China urges Asean to conclude the COC
China has called on Asean to speed up the negotiations on a code of conduct (COC) for the South China Sea, which has been dragging on since 2012.
On 28 July, State Councillor and Foreign Minister Wang Yi told the ASEAN representatives from various foreign ministries and think-thanks via teleconference that both sides must accelerate consultations to conclude the COC “in order to reach a substantive and effective COC that conforms with international law, including UNCLOS”.
He touched on the situation in South China in his keynote speech, “Builds on Past Achievements and Scaling New Heights”, to mark the 30th anniversary of Asean-China relations.
ASEAN Secretary-General Dato Lim Jock Hoi also gave a keynote speech hailing the evolution of ASEAN-China ties. He said their relations are one the most dynamic and comprehensive with the Asean’s dialogue partner. As part of the celebrations, the ASEAN-China foreign ministers also met face-to-face early in June in Chongqing to further strengthen their bilateral ties.
Beijing was admitted as a sector dialogue partner in 1991 in Kuala Lumpur. Five years later, it was promoted to a full dialogue partner. China was the first great power to accede to the Treaty of Amity and Cooperation in Southeast Asia in 2003, the year that it was promoted to becoming the group’s first strategic partner.
Wang Yi reiterated that China is willing to step up dialogue and consultations with concerned parties on the South China Sea. He also outlined other priorities including steering clear of external disruptions, advancing practical maritime cooperation, and maintaining peace, stability, and long-term security in the disputed maritime zone.
A senior ASEAN official said that of late China has been very forthcoming toward the conclusion of COC. “Beijing has shown more flexibility,” he said, adding that China has used more accommodating language such as reaching a “substantive and effective COC that conforms with the international law, including UNCLOS”. However, ASEAN has yet to agree on China’s overtures, due to different interpretations of the word “conform” and its legal implications.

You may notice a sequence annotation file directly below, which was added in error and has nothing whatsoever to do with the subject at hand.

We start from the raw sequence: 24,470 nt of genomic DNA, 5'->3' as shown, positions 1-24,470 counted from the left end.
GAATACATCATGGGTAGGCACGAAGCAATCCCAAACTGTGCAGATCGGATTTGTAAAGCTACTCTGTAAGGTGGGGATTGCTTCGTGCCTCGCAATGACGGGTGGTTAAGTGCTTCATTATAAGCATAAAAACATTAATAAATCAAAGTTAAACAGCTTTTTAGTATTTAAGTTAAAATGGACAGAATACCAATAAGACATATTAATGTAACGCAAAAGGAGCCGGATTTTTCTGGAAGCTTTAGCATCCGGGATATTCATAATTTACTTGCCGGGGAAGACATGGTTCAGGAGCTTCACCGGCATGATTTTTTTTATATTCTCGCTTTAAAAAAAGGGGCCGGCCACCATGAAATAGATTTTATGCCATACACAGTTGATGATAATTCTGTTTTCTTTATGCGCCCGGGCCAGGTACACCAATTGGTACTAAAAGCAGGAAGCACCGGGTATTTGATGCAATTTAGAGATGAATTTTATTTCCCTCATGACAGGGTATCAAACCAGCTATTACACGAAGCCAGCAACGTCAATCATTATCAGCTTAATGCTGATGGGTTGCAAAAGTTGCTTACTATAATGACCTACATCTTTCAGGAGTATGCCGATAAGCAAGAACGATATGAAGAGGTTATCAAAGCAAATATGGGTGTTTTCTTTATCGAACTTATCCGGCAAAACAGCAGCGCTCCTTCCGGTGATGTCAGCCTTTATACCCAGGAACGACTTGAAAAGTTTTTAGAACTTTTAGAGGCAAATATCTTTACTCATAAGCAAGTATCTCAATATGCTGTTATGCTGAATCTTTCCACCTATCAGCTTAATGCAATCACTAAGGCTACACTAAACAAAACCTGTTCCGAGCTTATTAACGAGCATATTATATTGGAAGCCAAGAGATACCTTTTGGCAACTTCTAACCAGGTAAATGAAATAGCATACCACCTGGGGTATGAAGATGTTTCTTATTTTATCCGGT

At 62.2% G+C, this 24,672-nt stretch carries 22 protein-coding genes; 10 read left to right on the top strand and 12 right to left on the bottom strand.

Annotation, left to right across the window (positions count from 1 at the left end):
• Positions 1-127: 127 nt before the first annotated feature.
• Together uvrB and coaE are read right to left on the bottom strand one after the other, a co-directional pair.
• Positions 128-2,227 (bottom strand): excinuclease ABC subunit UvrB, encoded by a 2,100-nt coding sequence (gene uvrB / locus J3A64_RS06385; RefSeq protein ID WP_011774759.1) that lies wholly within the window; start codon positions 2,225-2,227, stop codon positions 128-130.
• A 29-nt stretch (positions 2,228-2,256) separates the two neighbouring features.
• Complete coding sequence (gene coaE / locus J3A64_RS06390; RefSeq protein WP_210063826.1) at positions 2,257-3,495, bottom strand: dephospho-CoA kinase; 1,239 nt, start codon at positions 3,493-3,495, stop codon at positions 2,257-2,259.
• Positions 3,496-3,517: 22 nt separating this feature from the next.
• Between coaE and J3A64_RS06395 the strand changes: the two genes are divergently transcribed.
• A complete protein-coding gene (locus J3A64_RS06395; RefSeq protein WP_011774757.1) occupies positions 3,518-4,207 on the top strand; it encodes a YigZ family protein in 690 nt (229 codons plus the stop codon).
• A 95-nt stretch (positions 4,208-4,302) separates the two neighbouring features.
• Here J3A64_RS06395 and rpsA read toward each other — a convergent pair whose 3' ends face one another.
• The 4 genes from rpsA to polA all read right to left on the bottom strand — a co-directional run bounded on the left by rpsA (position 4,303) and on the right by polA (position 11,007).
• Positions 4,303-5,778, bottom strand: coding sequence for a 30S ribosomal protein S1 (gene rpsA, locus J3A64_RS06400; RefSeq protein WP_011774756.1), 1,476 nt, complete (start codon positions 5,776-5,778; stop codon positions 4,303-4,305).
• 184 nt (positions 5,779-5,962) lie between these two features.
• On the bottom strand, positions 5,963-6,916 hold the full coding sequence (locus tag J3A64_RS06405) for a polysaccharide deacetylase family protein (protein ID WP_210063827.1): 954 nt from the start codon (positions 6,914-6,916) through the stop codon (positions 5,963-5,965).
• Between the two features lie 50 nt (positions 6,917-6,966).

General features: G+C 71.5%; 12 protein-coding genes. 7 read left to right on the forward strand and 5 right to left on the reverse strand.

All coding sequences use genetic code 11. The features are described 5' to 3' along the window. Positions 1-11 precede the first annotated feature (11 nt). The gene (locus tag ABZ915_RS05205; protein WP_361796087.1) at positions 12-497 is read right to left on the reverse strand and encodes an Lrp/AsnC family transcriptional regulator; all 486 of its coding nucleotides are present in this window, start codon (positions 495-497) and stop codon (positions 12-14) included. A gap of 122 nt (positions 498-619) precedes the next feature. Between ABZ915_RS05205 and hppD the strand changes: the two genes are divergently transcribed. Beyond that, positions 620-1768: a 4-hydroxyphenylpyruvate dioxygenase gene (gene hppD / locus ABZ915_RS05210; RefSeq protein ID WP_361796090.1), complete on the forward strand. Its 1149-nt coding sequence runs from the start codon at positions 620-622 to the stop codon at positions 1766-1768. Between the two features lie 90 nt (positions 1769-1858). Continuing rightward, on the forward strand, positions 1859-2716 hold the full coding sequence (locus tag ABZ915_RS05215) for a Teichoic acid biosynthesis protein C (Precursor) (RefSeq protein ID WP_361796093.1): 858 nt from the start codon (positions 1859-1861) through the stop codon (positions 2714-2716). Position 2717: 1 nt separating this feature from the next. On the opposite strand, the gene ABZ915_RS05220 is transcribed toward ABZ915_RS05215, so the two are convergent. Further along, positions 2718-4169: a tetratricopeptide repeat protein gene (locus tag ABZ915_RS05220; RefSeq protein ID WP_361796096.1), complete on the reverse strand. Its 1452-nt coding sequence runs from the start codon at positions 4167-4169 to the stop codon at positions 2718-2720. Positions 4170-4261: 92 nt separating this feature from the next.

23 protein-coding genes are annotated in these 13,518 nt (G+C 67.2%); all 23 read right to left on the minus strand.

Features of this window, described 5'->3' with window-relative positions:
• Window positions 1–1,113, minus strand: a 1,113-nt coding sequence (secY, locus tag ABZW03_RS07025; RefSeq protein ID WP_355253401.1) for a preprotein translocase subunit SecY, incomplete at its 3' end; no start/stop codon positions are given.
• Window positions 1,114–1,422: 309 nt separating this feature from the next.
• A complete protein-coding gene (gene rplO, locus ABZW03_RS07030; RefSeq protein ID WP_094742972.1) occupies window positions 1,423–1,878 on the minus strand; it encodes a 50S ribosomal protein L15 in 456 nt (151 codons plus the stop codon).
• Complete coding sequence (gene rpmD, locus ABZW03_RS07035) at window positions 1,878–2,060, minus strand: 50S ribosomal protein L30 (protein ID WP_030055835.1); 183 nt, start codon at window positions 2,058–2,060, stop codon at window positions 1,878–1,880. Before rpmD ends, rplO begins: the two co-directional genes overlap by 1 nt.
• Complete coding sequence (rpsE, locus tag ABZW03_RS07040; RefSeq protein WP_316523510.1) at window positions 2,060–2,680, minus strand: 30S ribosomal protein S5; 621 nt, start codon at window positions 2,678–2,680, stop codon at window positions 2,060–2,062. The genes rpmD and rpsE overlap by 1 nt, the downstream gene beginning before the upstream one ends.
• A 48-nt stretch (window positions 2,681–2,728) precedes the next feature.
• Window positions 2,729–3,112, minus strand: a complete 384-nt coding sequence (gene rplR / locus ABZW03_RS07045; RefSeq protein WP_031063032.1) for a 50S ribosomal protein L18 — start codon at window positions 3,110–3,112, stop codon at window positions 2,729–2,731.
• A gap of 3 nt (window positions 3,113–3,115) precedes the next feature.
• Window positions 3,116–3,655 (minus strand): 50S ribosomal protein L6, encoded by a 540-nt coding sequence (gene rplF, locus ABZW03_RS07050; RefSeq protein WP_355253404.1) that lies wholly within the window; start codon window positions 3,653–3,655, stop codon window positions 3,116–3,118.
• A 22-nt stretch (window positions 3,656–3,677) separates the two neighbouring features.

The conference yesterday was also part of this commemoration and aimed at the exchange of views among the officials and academics on the lessons learned and experience from three decades of ASEAN-China engagement.
The participants from ASEAN agreed that their relations have been excellent especially in terms of economic cooperation and people-to-people exchanges. Since 2009, China has been the bloc’s biggest market. According to Wang Yi, more than 200,000 students studying in each other’s countries, and over 200 pairs of sister cities between China and various ASEAN cities.
“These diverse interactions and cooperation in social, cultural, and people-to-people fields have carried forward our traditions of good neighborliness and partnership and the Asian values of solidarity, collaboration, openness, and inclusiveness,” he said.
Early this year, ASEAN became the number one trading partner of China replacing the EU. The ASEAN participants urged both sides to continue to consult and work closely as well as review past experiences in implementing programmers to improve overall efficiency.
ASEAN foreign ministers are scheduled to hold an annual meeting from 2-7 August via teleconference. There will be a series of meeting between Asean and its dialogue partners including the East Asia Summit’s foreign ministerial conference and the Asean Regional Forum, among others.